Critics contend that AB375 also overlooks major problems with the dismissal process that lead to costly delays.

Teacher dismissal bill?

AB375 was shaped as a teacher dismissal bill as a response to the legal technicalities and delays surrounding the 2011 Miramonte Elementary School teacher abuse case in Los Angeles. Teacher Mark Berndt, 61, was charged with 23 felony counts of molestation and lewd conduct with students. The Los Angeles Unified School District agreed to a $30-million settlement. Parents accused the district of not doing enough to protect students from Berndt even after filing many complaints about inappropriate conduct in his classroom.

But this bill would not have helped LAUSD dismiss Berndt, and could have made the procedure even more complicated and difficult for the children.

School administrators oppose AB375 because is does not include sufficient protections to ensure that children are safe from predators in their classrooms. The odd incentives created by this bill could leave egregious offenders in classrooms for months, even after misconduct is reported, because the bill does not require school districts to notify the police if they have evidence of crimes perpetrated by a teacher against a child.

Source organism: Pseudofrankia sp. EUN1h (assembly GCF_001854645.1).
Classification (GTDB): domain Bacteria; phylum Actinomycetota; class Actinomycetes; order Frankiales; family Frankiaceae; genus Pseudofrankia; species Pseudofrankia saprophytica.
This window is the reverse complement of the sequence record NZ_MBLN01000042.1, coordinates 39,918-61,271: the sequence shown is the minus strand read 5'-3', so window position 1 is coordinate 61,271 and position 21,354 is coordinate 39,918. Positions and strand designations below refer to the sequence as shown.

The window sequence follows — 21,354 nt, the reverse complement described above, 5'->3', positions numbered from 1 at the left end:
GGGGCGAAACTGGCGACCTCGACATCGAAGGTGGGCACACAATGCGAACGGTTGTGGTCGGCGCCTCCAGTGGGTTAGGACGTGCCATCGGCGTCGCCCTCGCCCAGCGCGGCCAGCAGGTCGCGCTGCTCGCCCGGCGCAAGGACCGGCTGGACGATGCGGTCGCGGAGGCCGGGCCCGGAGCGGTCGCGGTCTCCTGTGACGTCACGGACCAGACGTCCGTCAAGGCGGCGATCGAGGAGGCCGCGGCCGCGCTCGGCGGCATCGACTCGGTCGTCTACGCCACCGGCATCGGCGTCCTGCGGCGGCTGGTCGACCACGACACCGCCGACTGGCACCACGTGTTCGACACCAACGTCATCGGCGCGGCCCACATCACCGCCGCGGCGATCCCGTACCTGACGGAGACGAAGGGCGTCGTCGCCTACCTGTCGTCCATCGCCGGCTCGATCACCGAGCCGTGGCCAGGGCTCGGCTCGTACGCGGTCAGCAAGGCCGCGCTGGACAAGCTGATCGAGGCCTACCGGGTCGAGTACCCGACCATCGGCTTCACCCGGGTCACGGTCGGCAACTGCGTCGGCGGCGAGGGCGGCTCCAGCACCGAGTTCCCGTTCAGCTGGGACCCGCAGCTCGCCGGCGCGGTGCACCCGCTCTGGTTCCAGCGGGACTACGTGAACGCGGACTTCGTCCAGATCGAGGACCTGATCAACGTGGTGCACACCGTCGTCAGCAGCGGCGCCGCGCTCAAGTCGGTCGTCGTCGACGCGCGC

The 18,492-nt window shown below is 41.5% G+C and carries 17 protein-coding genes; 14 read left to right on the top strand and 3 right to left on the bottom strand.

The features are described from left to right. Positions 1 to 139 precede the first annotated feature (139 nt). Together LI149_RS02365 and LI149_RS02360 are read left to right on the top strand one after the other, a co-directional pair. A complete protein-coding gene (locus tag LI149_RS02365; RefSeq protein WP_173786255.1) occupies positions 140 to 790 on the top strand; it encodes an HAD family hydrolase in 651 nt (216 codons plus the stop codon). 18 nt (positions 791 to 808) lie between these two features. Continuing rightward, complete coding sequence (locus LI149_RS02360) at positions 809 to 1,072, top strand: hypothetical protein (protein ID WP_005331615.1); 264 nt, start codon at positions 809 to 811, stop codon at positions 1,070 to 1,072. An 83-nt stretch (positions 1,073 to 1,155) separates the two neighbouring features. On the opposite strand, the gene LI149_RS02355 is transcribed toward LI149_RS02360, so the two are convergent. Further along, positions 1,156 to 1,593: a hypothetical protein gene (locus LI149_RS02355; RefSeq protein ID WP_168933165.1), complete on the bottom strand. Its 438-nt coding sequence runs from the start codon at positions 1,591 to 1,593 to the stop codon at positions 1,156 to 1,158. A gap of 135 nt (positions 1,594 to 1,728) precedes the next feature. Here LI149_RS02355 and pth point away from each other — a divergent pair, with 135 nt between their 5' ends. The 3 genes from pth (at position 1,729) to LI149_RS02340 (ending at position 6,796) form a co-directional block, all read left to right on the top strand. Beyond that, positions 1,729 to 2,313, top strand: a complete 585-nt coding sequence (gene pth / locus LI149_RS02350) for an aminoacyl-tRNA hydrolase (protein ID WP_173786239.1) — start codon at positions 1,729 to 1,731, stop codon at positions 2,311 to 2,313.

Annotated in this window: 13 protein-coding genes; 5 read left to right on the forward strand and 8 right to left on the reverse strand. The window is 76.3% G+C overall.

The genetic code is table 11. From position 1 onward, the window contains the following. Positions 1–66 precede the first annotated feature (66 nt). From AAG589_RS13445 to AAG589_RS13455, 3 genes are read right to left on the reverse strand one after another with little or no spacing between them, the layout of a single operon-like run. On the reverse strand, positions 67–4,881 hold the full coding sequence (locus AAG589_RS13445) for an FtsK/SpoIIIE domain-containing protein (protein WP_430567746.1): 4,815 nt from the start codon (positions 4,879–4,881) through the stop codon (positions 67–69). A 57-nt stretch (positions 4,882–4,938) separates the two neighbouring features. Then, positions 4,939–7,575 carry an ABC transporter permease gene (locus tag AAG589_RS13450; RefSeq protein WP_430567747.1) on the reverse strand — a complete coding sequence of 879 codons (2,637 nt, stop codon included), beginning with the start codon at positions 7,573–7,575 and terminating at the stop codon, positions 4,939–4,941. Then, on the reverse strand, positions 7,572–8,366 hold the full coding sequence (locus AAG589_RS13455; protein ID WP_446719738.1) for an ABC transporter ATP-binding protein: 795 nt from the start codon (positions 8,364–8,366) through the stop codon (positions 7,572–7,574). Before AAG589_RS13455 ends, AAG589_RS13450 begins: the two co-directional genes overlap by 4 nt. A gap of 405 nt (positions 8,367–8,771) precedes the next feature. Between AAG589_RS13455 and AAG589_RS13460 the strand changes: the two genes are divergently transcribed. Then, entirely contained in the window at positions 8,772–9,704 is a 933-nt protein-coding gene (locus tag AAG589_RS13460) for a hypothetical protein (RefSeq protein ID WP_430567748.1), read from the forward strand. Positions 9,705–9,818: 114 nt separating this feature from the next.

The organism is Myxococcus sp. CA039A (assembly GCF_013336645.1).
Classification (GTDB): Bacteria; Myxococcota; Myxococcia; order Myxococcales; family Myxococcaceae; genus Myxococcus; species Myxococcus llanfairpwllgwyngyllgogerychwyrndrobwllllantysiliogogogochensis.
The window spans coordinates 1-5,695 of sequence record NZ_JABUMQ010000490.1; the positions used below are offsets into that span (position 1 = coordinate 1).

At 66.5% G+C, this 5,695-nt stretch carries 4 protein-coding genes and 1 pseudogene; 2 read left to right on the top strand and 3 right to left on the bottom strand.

AB375 does not require the Commission on Teacher Credentialing to continue investigating allegations of misconduct if the school district settles with the teacher. This could allow teachers who are actually guilty of sex offenses to retain their licenses and continue to be in classrooms.